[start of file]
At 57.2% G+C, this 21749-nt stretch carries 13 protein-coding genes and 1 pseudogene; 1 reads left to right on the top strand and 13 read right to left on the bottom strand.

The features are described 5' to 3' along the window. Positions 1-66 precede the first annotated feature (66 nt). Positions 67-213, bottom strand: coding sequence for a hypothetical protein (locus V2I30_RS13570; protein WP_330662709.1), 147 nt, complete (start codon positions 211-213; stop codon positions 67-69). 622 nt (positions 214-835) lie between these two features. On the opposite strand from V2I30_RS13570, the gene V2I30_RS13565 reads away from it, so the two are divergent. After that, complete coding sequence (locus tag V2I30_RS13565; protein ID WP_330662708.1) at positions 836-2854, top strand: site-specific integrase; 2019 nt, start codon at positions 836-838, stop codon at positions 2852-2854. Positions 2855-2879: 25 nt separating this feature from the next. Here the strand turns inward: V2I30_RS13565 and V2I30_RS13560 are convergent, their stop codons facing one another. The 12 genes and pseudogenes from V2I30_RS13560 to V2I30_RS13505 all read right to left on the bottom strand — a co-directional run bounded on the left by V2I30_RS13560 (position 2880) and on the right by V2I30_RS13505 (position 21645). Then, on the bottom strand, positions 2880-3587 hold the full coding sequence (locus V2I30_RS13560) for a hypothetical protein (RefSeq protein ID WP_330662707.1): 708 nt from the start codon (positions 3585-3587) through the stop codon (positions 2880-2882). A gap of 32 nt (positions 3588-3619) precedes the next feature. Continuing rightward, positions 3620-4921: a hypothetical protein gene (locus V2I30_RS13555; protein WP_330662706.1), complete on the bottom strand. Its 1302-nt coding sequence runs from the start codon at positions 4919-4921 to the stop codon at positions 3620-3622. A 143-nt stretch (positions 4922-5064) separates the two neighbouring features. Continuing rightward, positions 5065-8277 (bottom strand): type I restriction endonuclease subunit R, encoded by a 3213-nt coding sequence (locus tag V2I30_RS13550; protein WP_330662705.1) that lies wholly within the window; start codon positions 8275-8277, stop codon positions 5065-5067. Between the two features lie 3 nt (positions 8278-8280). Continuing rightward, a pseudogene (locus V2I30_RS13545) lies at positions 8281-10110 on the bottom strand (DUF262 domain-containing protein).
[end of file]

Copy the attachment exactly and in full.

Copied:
At 57.2% G+C, this 21749-nt stretch carries 13 protein-coding genes and 1 pseudogene; 1 reads left to right on the top strand and 13 read right to left on the bottom strand.

The features are described 5' to 3' along the window. Positions 1-66 precede the first annotated feature (66 nt). Positions 67-213, bottom strand: coding sequence for a hypothetical protein (locus V2I30_RS13570; protein WP_330662709.1), 147 nt, complete (start codon positions 211-213; stop codon positions 67-69). 622 nt (positions 214-835) lie between these two features. On the opposite strand from V2I30_RS13570, the gene V2I30_RS13565 reads away from it, so the two are divergent. After that, complete coding sequence (locus tag V2I30_RS13565; protein ID WP_330662708.1) at positions 836-2854, top strand: site-specific integrase; 2019 nt, start codon at positions 836-838, stop codon at positions 2852-2854. Positions 2855-2879: 25 nt separating this feature from the next. Here the strand turns inward: V2I30_RS13565 and V2I30_RS13560 are convergent, their stop codons facing one another. The 12 genes and pseudogenes from V2I30_RS13560 to V2I30_RS13505 all read right to left on the bottom strand — a co-directional run bounded on the left by V2I30_RS13560 (position 2880) and on the right by V2I30_RS13505 (position 21645). Then, on the bottom strand, positions 2880-3587 hold the full coding sequence (locus V2I30_RS13560) for a hypothetical protein (RefSeq protein ID WP_330662707.1): 708 nt from the start codon (positions 3585-3587) through the stop codon (positions 2880-2882). A gap of 32 nt (positions 3588-3619) precedes the next feature. Continuing rightward, positions 3620-4921: a hypothetical protein gene (locus V2I30_RS13555; protein WP_330662706.1), complete on the bottom strand. Its 1302-nt coding sequence runs from the start codon at positions 4919-4921 to the stop codon at positions 3620-3622. A 143-nt stretch (positions 4922-5064) separates the two neighbouring features. Continuing rightward, positions 5065-8277 (bottom strand): type I restriction endonuclease subunit R, encoded by a 3213-nt coding sequence (locus tag V2I30_RS13550; protein WP_330662705.1) that lies wholly within the window; start codon positions 8275-8277, stop codon positions 5065-5067. Between the two features lie 3 nt (positions 8278-8280). Continuing rightward, a pseudogene (locus V2I30_RS13545) lies at positions 8281-10110 on the bottom strand (DUF262 domain-containing protein).